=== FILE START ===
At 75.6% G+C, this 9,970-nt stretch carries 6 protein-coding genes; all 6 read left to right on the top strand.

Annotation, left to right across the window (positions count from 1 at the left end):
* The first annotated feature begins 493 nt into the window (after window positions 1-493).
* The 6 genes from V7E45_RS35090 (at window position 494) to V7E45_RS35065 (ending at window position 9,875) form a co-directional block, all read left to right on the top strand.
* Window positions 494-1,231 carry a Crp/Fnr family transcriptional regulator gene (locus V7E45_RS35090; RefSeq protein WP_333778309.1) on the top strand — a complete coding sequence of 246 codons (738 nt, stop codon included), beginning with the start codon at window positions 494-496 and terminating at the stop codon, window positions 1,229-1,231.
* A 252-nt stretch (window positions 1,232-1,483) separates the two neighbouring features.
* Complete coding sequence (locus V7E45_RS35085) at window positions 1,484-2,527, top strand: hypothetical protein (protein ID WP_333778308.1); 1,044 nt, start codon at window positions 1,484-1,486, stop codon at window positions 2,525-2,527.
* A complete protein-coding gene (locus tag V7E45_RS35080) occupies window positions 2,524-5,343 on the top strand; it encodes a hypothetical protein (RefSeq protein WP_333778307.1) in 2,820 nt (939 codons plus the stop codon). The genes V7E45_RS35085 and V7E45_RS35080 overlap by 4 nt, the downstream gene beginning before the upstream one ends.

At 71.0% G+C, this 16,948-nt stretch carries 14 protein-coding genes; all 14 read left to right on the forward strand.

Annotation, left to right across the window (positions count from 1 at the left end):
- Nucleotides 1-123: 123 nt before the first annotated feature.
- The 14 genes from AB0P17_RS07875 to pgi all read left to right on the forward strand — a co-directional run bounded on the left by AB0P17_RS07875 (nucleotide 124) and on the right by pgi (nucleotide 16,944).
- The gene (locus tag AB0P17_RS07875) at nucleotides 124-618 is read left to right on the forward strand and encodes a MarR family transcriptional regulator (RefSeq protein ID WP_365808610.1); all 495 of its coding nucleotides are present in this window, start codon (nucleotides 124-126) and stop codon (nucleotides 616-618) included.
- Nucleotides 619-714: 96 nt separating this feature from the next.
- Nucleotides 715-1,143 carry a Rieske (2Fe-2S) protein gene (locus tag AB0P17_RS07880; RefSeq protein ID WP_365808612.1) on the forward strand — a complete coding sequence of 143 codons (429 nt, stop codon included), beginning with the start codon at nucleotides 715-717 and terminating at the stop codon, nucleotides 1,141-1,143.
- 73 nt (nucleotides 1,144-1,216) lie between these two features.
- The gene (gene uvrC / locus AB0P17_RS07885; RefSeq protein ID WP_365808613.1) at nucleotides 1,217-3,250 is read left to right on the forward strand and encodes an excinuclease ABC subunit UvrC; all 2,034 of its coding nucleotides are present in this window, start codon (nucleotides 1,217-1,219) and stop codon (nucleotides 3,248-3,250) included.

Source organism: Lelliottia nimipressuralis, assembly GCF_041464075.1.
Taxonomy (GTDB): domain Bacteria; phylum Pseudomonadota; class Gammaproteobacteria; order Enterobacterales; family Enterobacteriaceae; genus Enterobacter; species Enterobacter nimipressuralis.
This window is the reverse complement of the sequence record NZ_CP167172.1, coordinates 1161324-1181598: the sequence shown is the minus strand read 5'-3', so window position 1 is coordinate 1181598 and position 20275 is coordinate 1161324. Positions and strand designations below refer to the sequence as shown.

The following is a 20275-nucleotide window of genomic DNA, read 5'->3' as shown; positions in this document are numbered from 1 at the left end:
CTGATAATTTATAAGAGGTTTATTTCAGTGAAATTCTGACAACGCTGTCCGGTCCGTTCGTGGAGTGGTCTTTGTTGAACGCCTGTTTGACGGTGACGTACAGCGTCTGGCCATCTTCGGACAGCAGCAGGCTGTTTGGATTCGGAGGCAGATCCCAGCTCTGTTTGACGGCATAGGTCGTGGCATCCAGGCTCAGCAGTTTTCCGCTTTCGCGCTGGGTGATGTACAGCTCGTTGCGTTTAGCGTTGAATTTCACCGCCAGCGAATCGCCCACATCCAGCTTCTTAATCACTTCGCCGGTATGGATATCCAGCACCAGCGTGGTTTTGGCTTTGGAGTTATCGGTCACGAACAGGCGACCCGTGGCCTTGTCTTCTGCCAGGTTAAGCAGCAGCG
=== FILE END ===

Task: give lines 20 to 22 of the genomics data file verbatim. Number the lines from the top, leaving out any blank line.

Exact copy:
This window is the reverse complement of the sequence record NZ_CP167172.1, coordinates 1161324-1181598: the sequence shown is the minus strand read 5'-3', so window position 1 is coordinate 1181598 and position 20275 is coordinate 1161324. Positions and strand designations below refer to the sequence as shown.

The following is a 20275-nucleotide window of genomic DNA, read 5'->3' as shown; positions in this document are numbered from 1 at the left end:
CTGATAATTTATAAGAGGTTTATTTCAGTGAAATTCTGACAACGCTGTCCGGTCCGTTCGTGGAGTGGTCTTTGTTGAACGCCTGTTTGACGGTGACGTACAGCGTCTGGCCATCTTCGGACAGCAGCAGGCTGTTTGGATTCGGAGGCAGATCCCAGCTCTGTTTGACGGCATAGGTCGTGGCATCCAGGCTCAGCAGTTTTCCGCTTTCGCGCTGGGTGATGTACAGCTCGTTGCGTTTAGCGTTGAATTTCACCGCCAGCGAATCGCCCACATCCAGCTTCTTAATCACTTCGCCGGTATGGATATCCAGCACCAGCGTGGTTTTGGCTTTGGAGTTATCGGTCACGAACAGGCGACCCGTGGCCTTGTCTTCTGCCAGGTTAAGCAGCAGCG